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Poland and Belarus Clash Over a Movie

Relations between Belarus and Poland have deteriorated in the recent decade, as Warsaw openly supported Belarusian opposition more than all of the other European nations put together. Earlier this month yet another war of words took place.  Poland officially...


The Old Talasz Movie

Relations between Belarus and Poland have deteriorated in the recent decade, as Warsaw openly supported Belarusian opposition more than all of the other European nations put together. Earlier this month yet another war of words took place.  Poland officially protested against a new Belarusian film The Old Talasz that is devoted to the 1920 Soviet-Polish War waged in Belarus. 

Last week the Polish Foreign Ministry accused the film producers of caricaturing Polish characters and "using the wrong history vision to drive a wedge in close relations between Polish and Belarusian societies". Rzeczpospolita, the second largest Polish daily, published a long article on Belarusian-Polish relations in the inter-war period and expressed its concern about unfair and inaccurate representation of Polish soldiers.

However, many in Belarus remain unpersuaded by the myth of a free and prosperous life of Belarusians under a Polish administration in early 20th century. Good relations between Belarusians and Poles today do not mean that they need to forget their history or let their governments abuse it for their own purposes.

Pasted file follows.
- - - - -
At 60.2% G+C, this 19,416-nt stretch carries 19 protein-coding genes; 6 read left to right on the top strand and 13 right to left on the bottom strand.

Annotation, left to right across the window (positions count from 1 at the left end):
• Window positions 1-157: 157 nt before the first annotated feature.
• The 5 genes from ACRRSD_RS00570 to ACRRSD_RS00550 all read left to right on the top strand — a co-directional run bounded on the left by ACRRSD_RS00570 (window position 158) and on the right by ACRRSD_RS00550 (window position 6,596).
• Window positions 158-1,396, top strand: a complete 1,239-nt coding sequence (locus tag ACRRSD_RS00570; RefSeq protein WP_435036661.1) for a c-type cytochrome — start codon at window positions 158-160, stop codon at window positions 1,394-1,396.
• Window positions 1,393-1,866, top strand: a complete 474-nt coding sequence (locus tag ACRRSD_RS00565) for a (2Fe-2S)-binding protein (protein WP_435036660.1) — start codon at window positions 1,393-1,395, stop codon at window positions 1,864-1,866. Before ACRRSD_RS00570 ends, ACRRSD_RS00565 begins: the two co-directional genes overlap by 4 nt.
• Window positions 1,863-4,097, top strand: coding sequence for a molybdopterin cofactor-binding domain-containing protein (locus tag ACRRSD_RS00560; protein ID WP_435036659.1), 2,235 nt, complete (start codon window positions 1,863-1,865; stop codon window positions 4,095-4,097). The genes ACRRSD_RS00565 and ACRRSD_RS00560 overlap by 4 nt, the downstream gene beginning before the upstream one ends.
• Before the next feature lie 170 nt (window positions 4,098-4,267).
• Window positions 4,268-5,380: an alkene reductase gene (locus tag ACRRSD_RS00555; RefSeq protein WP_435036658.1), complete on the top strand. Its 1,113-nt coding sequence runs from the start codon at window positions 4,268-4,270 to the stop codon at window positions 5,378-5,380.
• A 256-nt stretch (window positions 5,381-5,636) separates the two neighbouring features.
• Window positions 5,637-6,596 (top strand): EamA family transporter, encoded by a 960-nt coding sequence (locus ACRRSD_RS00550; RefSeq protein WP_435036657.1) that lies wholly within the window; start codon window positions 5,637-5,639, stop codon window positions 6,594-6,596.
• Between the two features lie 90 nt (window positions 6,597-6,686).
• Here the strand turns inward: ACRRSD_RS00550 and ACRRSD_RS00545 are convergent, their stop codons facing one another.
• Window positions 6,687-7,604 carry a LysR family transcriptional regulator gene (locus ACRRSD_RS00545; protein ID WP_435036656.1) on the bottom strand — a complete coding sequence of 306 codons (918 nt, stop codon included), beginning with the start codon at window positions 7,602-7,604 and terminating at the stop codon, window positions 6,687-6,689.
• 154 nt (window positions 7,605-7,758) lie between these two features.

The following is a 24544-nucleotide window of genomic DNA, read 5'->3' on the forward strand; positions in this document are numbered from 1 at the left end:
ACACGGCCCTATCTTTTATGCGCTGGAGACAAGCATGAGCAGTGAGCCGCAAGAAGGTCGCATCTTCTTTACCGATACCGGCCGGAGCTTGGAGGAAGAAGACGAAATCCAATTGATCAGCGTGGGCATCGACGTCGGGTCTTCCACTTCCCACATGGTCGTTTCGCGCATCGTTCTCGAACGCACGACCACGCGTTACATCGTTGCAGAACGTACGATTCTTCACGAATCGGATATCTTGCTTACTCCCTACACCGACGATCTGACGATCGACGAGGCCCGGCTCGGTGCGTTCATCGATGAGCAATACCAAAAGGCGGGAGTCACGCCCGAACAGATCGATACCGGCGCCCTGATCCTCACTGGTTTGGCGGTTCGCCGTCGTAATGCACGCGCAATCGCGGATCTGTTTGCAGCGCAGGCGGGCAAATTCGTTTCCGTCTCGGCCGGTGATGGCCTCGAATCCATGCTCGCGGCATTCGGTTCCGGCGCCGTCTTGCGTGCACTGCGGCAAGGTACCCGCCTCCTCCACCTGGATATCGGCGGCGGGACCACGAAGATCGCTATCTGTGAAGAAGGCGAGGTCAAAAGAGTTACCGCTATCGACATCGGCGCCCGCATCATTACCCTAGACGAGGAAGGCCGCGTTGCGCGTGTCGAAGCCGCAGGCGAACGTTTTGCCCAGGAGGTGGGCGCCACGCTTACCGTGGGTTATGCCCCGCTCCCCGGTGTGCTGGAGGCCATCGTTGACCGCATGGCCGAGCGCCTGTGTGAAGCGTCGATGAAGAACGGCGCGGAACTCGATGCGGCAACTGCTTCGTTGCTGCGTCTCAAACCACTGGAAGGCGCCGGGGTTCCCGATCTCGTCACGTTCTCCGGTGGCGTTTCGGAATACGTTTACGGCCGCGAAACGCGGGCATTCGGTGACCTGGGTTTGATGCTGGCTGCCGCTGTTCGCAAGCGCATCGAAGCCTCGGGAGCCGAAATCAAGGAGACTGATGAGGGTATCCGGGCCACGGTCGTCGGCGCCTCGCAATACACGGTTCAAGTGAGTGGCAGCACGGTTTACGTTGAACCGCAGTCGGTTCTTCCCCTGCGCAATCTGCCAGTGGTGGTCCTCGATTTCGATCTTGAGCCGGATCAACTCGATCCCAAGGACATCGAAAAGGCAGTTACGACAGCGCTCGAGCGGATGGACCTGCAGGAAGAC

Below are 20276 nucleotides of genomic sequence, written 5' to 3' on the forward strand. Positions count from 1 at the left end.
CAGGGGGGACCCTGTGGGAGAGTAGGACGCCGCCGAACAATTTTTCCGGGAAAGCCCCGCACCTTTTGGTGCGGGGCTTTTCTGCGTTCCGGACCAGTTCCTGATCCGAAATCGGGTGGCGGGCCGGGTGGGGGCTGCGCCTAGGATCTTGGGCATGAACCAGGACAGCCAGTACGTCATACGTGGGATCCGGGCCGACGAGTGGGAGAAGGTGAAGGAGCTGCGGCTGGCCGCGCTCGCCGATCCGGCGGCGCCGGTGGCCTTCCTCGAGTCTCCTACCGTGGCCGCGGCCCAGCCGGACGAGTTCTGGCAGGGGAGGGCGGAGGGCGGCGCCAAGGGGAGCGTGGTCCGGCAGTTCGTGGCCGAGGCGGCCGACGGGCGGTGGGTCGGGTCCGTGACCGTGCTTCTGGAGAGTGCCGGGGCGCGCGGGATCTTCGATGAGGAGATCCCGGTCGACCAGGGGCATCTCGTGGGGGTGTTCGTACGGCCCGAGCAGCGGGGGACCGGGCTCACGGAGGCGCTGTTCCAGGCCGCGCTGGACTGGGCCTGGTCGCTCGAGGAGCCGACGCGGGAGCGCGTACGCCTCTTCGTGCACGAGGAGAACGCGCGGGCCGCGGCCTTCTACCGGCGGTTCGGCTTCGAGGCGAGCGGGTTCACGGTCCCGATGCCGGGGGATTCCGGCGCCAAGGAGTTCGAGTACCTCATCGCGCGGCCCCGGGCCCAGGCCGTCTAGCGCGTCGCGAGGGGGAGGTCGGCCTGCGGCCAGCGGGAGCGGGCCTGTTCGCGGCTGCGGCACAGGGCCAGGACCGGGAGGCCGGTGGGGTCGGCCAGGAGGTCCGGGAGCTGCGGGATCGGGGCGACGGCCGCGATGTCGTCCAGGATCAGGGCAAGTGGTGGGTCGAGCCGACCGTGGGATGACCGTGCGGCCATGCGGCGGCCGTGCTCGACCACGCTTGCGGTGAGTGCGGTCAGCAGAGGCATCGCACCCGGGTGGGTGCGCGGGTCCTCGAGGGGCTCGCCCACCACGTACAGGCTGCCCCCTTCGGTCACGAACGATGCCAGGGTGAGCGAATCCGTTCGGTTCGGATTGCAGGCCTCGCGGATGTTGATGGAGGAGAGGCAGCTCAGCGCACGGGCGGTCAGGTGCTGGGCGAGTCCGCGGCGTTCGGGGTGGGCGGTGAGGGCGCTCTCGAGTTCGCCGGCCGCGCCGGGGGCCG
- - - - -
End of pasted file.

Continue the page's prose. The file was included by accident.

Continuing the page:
The Old Talazs Movie

Belarusians have lived with Poles in one confederate state the Commonwealth (Rzeczpospolita in Polish) for over 200 years – longer than under the Russian rule.  But they have also suffered from forced Polonization in early 20th century. After the World War I, Poland conquered Western Belarus, while Moscow created a marionette Belarusian Soviet Republic in Eastern Belarus. 

The Old Talasz movie which caused the new wave of controversy between Poland and Belarus refers to those years. The film is based on a novel of a classic of Belarusian literature Jakub Kolas. The novel describes the war between the Communist Russia and Poland, which had just secured its independence from Russia.  As an official Belarusian TV channel explained, "a part of the population fought for Bolsheviks, a part for the Poles and the rest simply for the independence of Belarus. Peasant Vasily Talasz picks up his weaponry and fights for the sake of his family".

The film focuses on Polish atrocities in Belarus during that war. The movie depicts Polish soldiers in a grotesque form, similar to how the Nazis were portrayed in Soviet movies. They walk around in shiny boots, sing mazurka, kill women and children, burn villages and torture innocent Belarusian peasants to build on their corpses the imperial Poland "from sea to sea".

Although the movie clearly tries to ridicule the Poles, the atrocities during the war were well documented and recognised not only by the Soviets but also by anti-communist Belarusian politicians such as Anton Luckievich, a former Prime Minister of the Belarusian National Republic. Neither Poland nor Soviet Russia should be proud of what they did in Belarus at that time.

1939: Soviet Occupation for Poland, Reunification for Belarus

The biggest controversy deals with the interpretation of September 1939 events, namely the German-Soviet invasion of Poland and beginning of the World War II. For Poland, it was a loss of territory. For Belarus it was a unique chance for reunification albeit under Communist control and terror. To blame Belarusians for celebrating the 1939 unification of the land means forgetting the real situation in Belarus then.